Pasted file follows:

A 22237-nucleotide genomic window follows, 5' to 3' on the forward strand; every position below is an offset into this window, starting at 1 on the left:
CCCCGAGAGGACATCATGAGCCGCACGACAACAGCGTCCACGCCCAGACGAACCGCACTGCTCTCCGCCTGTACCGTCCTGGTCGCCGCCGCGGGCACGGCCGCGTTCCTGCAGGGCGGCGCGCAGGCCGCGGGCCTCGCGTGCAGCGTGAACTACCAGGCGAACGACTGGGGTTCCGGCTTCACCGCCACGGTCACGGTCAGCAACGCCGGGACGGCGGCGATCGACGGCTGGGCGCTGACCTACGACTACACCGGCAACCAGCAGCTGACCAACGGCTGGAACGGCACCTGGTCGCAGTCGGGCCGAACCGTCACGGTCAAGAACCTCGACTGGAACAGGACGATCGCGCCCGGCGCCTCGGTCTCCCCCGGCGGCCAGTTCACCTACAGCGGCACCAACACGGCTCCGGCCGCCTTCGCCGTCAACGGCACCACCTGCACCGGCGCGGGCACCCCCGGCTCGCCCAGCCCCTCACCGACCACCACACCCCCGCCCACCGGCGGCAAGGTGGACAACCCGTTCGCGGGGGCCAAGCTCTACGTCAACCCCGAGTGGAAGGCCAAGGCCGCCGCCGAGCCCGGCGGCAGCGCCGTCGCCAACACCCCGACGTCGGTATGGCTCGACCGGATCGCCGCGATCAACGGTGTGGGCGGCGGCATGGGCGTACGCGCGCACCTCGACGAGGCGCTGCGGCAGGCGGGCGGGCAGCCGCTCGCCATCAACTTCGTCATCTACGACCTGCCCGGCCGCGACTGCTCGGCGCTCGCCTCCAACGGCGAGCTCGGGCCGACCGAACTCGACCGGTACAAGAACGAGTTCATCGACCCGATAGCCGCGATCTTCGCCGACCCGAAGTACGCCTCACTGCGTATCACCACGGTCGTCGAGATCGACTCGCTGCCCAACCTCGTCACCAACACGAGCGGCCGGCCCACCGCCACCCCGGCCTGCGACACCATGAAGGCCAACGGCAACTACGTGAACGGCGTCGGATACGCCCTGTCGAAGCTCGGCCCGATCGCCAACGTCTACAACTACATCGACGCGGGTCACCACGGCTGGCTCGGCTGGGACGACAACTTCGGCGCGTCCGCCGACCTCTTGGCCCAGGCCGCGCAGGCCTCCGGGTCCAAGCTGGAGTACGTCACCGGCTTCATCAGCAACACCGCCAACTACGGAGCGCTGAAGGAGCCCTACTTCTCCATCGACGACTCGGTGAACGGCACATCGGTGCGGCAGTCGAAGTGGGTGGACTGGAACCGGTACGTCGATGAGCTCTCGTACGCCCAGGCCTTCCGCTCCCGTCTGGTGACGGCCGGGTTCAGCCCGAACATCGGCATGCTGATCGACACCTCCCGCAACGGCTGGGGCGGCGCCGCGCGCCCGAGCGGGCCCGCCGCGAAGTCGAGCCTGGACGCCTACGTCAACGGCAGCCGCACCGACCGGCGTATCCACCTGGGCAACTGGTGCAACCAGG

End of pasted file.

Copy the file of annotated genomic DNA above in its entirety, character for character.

A 22237-nucleotide genomic window follows, 5' to 3' on the forward strand; every position below is an offset into this window, starting at 1 on the left:
CCCCGAGAGGACATCATGAGCCGCACGACAACAGCGTCCACGCCCAGACGAACCGCACTGCTCTCCGCCTGTACCGTCCTGGTCGCCGCCGCGGGCACGGCCGCGTTCCTGCAGGGCGGCGCGCAGGCCGCGGGCCTCGCGTGCAGCGTGAACTACCAGGCGAACGACTGGGGTTCCGGCTTCACCGCCACGGTCACGGTCAGCAACGCCGGGACGGCGGCGATCGACGGCTGGGCGCTGACCTACGACTACACCGGCAACCAGCAGCTGACCAACGGCTGGAACGGCACCTGGTCGCAGTCGGGCCGAACCGTCACGGTCAAGAACCTCGACTGGAACAGGACGATCGCGCCCGGCGCCTCGGTCTCCCCCGGCGGCCAGTTCACCTACAGCGGCACCAACACGGCTCCGGCCGCCTTCGCCGTCAACGGCACCACCTGCACCGGCGCGGGCACCCCCGGCTCGCCCAGCCCCTCACCGACCACCACACCCCCGCCCACCGGCGGCAAGGTGGACAACCCGTTCGCGGGGGCCAAGCTCTACGTCAACCCCGAGTGGAAGGCCAAGGCCGCCGCCGAGCCCGGCGGCAGCGCCGTCGCCAACACCCCGACGTCGGTATGGCTCGACCGGATCGCCGCGATCAACGGTGTGGGCGGCGGCATGGGCGTACGCGCGCACCTCGACGAGGCGCTGCGGCAGGCGGGCGGGCAGCCGCTCGCCATCAACTTCGTCATCTACGACCTGCCCGGCCGCGACTGCTCGGCGCTCGCCTCCAACGGCGAGCTCGGGCCGACCGAACTCGACCGGTACAAGAACGAGTTCATCGACCCGATAGCCGCGATCTTCGCCGACCCGAAGTACGCCTCACTGCGTATCACCACGGTCGTCGAGATCGACTCGCTGCCCAACCTCGTCACCAACACGAGCGGCCGGCCCACCGCCACCCCGGCCTGCGACACCATGAAGGCCAACGGCAACTACGTGAACGGCGTCGGATACGCCCTGTCGAAGCTCGGCCCGATCGCCAACGTCTACAACTACATCGACGCGGGTCACCACGGCTGGCTCGGCTGGGACGACAACTTCGGCGCGTCCGCCGACCTCTTGGCCCAGGCCGCGCAGGCCTCCGGGTCCAAGCTGGAGTACGTCACCGGCTTCATCAGCAACACCGCCAACTACGGAGCGCTGAAGGAGCCCTACTTCTCCATCGACGACTCGGTGAACGGCACATCGGTGCGGCAGTCGAAGTGGGTGGACTGGAACCGGTACGTCGATGAGCTCTCGTACGCCCAGGCCTTCCGCTCCCGTCTGGTGACGGCCGGGTTCAGCCCGAACATCGGCATGCTGATCGACACCTCCCGCAACGGCTGGGGCGGCGCCGCGCGCCCGAGCGGGCCCGCCGCGAAGTCGAGCCTGGACGCCTACGTCAACGGCAGCCGCACCGACCGGCGTATCCACCTGGGCAACTGGTGCAACCAGG